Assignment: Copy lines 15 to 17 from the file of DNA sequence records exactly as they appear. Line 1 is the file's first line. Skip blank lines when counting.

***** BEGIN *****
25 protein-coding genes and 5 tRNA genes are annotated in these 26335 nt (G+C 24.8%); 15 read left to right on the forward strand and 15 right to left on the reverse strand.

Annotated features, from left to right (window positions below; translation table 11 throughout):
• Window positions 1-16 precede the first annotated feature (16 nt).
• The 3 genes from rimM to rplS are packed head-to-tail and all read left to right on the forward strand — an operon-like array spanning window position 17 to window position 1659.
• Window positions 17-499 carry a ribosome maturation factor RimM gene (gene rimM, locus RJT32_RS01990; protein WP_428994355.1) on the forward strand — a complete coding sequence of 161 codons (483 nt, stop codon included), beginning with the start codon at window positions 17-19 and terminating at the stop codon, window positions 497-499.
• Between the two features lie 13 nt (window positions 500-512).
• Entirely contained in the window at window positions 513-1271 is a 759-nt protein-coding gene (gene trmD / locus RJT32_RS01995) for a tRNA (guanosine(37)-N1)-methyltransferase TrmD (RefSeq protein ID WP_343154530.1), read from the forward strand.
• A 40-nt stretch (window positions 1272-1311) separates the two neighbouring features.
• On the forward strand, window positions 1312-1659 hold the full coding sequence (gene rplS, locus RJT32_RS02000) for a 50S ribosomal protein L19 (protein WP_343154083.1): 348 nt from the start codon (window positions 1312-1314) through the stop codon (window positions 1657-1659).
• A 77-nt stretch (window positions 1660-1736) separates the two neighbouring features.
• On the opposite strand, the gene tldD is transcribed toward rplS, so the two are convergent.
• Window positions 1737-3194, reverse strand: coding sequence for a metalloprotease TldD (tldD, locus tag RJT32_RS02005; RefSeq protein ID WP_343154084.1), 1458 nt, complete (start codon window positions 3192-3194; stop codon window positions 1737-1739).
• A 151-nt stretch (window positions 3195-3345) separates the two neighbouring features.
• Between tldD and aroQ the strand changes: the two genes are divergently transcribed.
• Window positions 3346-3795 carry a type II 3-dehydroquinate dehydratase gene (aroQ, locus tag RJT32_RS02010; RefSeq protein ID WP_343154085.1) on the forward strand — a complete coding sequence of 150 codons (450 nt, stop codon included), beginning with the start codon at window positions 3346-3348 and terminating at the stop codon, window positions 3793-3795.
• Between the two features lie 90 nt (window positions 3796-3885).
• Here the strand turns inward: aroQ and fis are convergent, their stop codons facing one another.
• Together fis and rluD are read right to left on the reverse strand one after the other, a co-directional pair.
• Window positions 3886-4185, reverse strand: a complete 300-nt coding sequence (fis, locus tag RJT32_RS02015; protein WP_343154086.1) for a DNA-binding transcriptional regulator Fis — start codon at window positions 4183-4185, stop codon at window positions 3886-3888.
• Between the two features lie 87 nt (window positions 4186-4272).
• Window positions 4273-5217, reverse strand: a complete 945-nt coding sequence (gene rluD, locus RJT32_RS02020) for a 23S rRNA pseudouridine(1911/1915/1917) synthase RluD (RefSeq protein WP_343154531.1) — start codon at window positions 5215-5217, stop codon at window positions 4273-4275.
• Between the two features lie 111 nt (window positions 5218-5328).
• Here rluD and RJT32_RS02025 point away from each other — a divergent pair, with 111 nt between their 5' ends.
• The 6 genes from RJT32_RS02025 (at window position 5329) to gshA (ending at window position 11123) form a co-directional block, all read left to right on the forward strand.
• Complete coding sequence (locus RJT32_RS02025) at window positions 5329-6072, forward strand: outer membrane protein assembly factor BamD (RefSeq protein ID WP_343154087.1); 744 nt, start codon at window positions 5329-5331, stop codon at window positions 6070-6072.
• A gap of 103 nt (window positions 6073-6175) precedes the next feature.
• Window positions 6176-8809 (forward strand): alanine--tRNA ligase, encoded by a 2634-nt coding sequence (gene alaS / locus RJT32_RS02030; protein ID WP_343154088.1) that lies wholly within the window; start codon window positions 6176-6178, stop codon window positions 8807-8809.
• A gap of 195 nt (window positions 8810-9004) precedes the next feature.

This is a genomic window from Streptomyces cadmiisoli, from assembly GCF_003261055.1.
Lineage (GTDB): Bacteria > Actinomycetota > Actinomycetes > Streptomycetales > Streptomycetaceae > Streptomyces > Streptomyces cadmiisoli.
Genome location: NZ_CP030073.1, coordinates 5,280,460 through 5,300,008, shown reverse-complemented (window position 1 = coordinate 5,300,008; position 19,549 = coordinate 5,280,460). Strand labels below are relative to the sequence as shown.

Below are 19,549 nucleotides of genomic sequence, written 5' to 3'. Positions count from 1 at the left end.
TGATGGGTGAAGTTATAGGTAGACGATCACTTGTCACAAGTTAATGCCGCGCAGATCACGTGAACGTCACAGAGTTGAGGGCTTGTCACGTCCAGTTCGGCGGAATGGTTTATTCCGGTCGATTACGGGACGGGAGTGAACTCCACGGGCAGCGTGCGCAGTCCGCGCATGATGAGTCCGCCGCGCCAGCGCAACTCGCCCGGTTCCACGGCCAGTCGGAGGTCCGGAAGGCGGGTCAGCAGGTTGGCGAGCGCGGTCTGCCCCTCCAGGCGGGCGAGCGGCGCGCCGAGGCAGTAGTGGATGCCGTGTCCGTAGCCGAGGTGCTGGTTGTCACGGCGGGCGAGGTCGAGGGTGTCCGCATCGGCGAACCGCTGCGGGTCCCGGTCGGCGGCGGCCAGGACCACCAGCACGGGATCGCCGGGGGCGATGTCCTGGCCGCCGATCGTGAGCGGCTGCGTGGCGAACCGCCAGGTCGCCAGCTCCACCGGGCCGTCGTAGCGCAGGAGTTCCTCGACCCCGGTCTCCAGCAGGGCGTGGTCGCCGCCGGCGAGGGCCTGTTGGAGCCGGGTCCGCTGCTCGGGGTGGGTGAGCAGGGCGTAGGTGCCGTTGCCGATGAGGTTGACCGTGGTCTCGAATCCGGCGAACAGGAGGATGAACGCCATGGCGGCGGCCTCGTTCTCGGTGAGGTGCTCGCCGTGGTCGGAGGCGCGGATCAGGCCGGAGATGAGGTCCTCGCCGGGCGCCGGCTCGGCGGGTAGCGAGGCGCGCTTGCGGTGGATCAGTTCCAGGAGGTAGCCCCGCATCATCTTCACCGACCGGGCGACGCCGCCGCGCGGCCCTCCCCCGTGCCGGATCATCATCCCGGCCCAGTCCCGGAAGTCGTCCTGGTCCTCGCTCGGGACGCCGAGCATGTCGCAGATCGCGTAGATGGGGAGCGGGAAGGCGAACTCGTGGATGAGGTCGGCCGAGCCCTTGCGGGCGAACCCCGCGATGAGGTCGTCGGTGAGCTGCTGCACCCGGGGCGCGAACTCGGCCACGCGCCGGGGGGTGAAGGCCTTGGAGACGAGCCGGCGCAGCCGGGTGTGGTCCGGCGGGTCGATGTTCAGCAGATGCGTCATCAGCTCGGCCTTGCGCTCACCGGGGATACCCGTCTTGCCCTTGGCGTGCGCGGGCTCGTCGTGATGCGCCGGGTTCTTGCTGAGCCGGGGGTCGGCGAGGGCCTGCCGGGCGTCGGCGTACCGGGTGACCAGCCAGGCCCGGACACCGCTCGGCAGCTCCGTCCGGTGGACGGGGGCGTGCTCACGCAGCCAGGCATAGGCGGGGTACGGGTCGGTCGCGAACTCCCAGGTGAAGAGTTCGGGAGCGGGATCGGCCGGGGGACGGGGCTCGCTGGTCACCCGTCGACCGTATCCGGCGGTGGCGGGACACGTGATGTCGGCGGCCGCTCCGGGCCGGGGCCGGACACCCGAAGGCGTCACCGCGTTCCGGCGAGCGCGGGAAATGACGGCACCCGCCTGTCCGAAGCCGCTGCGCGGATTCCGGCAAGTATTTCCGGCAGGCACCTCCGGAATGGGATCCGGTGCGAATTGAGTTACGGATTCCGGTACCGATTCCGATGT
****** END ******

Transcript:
• Window positions 3346-3795 carry a type II 3-dehydroquinate dehydratase gene (aroQ, locus tag RJT32_RS02010; RefSeq protein ID WP_343154085.1) on the forward strand — a complete coding sequence of 150 codons (450 nt, stop codon included), beginning with the start codon at window positions 3346-3348 and terminating at the stop codon, window positions 3793-3795.
• Between the two features lie 90 nt (window positions 3796-3885).
• Here the strand turns inward: aroQ and fis are convergent, their stop codons facing one another.